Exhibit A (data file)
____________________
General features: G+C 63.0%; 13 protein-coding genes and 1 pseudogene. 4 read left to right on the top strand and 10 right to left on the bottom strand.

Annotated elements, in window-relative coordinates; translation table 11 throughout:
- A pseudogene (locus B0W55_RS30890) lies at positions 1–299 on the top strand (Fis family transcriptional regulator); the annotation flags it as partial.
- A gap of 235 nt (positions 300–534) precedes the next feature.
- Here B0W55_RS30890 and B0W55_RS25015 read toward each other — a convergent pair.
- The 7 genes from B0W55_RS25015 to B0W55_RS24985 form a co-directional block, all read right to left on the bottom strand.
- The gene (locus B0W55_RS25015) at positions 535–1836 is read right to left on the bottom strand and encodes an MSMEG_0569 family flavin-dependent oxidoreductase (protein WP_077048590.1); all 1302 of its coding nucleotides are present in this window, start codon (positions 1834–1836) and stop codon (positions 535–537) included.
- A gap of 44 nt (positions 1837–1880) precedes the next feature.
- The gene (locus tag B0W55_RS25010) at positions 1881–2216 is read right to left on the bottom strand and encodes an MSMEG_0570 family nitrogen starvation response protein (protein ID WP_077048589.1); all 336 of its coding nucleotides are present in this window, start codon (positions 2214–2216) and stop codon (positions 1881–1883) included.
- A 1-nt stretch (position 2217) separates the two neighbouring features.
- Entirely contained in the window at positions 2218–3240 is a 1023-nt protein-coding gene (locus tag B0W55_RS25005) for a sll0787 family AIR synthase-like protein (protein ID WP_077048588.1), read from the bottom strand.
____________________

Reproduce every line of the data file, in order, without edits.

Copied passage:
General features: G+C 63.0%; 13 protein-coding genes and 1 pseudogene. 4 read left to right on the top strand and 10 right to left on the bottom strand.

Annotated elements, in window-relative coordinates; translation table 11 throughout:
- A pseudogene (locus B0W55_RS30890) lies at positions 1–299 on the top strand (Fis family transcriptional regulator); the annotation flags it as partial.
- A gap of 235 nt (positions 300–534) precedes the next feature.
- Here B0W55_RS30890 and B0W55_RS25015 read toward each other — a convergent pair.
- The 7 genes from B0W55_RS25015 to B0W55_RS24985 form a co-directional block, all read right to left on the bottom strand.
- The gene (locus B0W55_RS25015) at positions 535–1836 is read right to left on the bottom strand and encodes an MSMEG_0569 family flavin-dependent oxidoreductase (protein WP_077048590.1); all 1302 of its coding nucleotides are present in this window, start codon (positions 1834–1836) and stop codon (positions 535–537) included.
- A gap of 44 nt (positions 1837–1880) precedes the next feature.
- The gene (locus tag B0W55_RS25010) at positions 1881–2216 is read right to left on the bottom strand and encodes an MSMEG_0570 family nitrogen starvation response protein (protein ID WP_077048589.1); all 336 of its coding nucleotides are present in this window, start codon (positions 2214–2216) and stop codon (positions 1881–1883) included.
- A 1-nt stretch (position 2217) separates the two neighbouring features.
- Entirely contained in the window at positions 2218–3240 is a 1023-nt protein-coding gene (locus tag B0W55_RS25005) for a sll0787 family AIR synthase-like protein (protein ID WP_077048588.1), read from the bottom strand.